quantitative evidence is substantial and informs the court. Merman, 824 F.Supp.2d
at 591. In Merman, for example, the court put substantial weight into the fact that
in a police department of 400 officers, Internal Affairs received over 470 complaints
of excessive force over the course of six years and that only two of them resulted in
a finding of a violation of departmental rules. Merman, 824 F.Supp.2d at 590-91.
The Merman court also placed weight on the escalating number of excessive force
complaints in the year leading up to the incident. Id. at 591.
The instant case presents a statistically similar set of circumstances. In
Paterson’s department of 519 officers, citizens filed 610 complaints of excessive
force over the course of five years, and only five of them were sustained. The
statistics also show the number of complaints escalating by a significant percentage
between 2005 and 2010. According to Plaintiff’s expert, the fact that only five out
of 610 complaints were sustained is objectively unreasonable. (Chapman Report at
12). This expert’s opinion adds further weight to the statistics.
A multiplicity of excessive force complaints surrounding a single officer
suggest that those occurrences are not isolated incidents, but rather constitute a
pattern of dangerous behavior requiring real intervention on the part of the city.
Katzenmoyer, 2012 WL 6691746, at * 4 (citing Beck, 89 F.3d at 975). Plaintiff has
supplied evidence that one of the offending officers, Kelvin Matos, had been the
subject of four complaints of excessive force prior to Plaintiff’s March 17, 2010
complaint.2 (Hersh Decl. Exhibits I-K). Matos was the subject of two more citizens’
complaints for excessive force over the course of the 19 months after Plaintiff’s
The dates of the previous complaints were: December 17, 2007, May 21, 2009, January 8, 2010, and February 3,
complaint.3 (Hersh Decl. Exhibits M-N). Of special note, two citizens had
complained of Matos’s misuse of a baton or flashlight before Plaintiff did. At no
time did the PPD take any remedial action with regard to the complaints about
Matos. Matos’s record is similar to the record of the offending officer in Beck, who
had five complaints of excessive force in the five years preceding the relevant
The fact that the PPD’s Internal Affairs bureau investigated all the complaints
against Matos does not entitle Paterson to summary judgment. Where the only
evidence in an Internal Affairs investigation is the word of the complainant against
the word of police officers, a jury could conclude that Plaintiff’s version of the facts
is the correct one and that the Internal Affairs investigation process is shielding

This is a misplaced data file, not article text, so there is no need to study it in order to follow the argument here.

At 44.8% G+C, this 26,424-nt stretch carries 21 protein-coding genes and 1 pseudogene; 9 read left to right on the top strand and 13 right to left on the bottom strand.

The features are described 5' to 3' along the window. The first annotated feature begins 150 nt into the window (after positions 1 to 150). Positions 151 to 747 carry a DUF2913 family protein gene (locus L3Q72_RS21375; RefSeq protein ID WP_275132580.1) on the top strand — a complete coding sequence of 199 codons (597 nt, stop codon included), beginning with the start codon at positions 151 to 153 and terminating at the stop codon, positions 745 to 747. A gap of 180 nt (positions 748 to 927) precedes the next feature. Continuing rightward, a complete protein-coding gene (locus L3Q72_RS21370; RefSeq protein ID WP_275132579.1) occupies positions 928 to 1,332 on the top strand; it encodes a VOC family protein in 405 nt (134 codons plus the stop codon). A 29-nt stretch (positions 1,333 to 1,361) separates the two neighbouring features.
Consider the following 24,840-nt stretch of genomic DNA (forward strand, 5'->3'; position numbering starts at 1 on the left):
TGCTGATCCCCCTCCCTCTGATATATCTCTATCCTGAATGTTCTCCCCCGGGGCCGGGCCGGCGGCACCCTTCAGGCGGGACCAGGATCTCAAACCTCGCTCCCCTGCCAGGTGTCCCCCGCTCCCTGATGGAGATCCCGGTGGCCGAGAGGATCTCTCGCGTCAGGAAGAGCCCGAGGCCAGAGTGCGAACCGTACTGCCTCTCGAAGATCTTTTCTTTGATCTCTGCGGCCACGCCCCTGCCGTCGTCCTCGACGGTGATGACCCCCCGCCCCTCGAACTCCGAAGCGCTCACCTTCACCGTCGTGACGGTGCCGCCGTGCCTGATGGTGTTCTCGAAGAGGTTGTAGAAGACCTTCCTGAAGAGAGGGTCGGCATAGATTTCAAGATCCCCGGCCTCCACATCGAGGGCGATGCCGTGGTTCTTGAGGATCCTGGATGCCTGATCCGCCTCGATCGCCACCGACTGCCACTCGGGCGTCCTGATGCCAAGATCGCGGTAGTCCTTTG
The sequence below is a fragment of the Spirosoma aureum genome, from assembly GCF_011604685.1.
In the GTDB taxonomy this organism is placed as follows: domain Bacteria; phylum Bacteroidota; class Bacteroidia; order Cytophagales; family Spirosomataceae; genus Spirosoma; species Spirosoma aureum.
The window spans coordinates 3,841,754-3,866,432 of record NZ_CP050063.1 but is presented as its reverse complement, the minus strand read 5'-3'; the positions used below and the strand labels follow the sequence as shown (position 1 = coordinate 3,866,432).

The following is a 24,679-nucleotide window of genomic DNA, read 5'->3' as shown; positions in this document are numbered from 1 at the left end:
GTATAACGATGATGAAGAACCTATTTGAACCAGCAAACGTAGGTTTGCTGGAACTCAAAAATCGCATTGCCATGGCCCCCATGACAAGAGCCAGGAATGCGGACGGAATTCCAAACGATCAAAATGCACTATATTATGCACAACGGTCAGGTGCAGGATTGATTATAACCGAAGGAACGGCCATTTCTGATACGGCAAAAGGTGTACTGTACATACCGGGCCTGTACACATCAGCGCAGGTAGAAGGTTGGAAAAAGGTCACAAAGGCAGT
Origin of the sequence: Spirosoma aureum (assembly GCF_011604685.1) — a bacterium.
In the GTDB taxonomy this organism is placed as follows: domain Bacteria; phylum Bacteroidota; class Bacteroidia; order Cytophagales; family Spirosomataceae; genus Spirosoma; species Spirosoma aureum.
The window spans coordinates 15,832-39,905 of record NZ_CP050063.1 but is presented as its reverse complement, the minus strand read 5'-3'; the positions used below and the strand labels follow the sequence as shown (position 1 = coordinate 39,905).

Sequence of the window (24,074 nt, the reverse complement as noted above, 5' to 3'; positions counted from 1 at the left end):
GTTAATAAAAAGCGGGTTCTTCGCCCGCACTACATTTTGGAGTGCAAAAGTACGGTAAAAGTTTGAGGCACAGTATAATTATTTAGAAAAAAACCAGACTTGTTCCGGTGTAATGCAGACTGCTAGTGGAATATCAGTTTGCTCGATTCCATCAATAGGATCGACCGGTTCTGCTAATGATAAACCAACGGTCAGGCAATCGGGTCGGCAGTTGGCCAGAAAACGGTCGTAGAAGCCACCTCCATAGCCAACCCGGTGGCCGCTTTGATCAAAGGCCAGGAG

officers from the consequences of their misconduct. Merman, 824 F.Supp.2d at 59293. Such is the case here. Internal Affairs’s justification for adjudicating Plaintiff’s
complaint “Not Sustained” and taking no remedial action is only a lack of neutral,
third-party evidence to corroborate either version of the story. Internal Affairs only
considered the Plaintiff’s complaint and the reports of the officers. This is also true
for two of the other complaints against Matos that occurred before Plaintiff’s
beating. (Hersh Decl. Exhibits I, K). Under such circumstances, the jury should
decide which version of the facts is true. Merman, 824 F.Supp.2d at 593.
In sum, two forms of evidence combine to raise disputed issues of material
fact as to whether Paterson had a policy, practice, or custom of failing to investigate
complaints about the excessive use of force and whether this tacit authorization
caused Plaintiff’s injuries. The specific evidence creating this factual issue is: 1.)
the statistical evidence that Paterson tolerated excessive force, and 2.) the evidence
that Paterson ignored Kelvin Matos’s pattern of using excessive force. Accordingly,
Paterson’s motion for summary judgment on Plaintiff’s failure to investigate theory
of Section 1983 liability must be denied.
ii. Failure to Train Police in the Use of Force
In Canton v. Harris, 489 U.S. 378 (1989), the Supreme Court held that
inadequate police training may serve as the basis for § 1983 liability where the
failure to train amounts to deliberate indifference to the rights of the people with
whom the police come into contact, and the failure to train causes the constitutional
violations. Id. at 387-88.
The dates of the subsequent complaints were: March 15, 2011 and November 18, 2011.
In this case, there is at least a disputed issued of fact whether the PPD’s
method of training its officers in the use of batons was deliberately indifferent to the
rights of citizens. The PPD requires its officers to purchase and carry a baton, such
as the Armament System and Procedure baton (“ASP”) (Deposition of Chief
William Fraher (“Fraher Dep.”) at 28-29). The manufacturer of the ASP informs
purchasers that strikes to the head and chest may constitute deadly force. (Chapman
Report at 7). The ASP manufacturer instructs officers to abandon the ASP and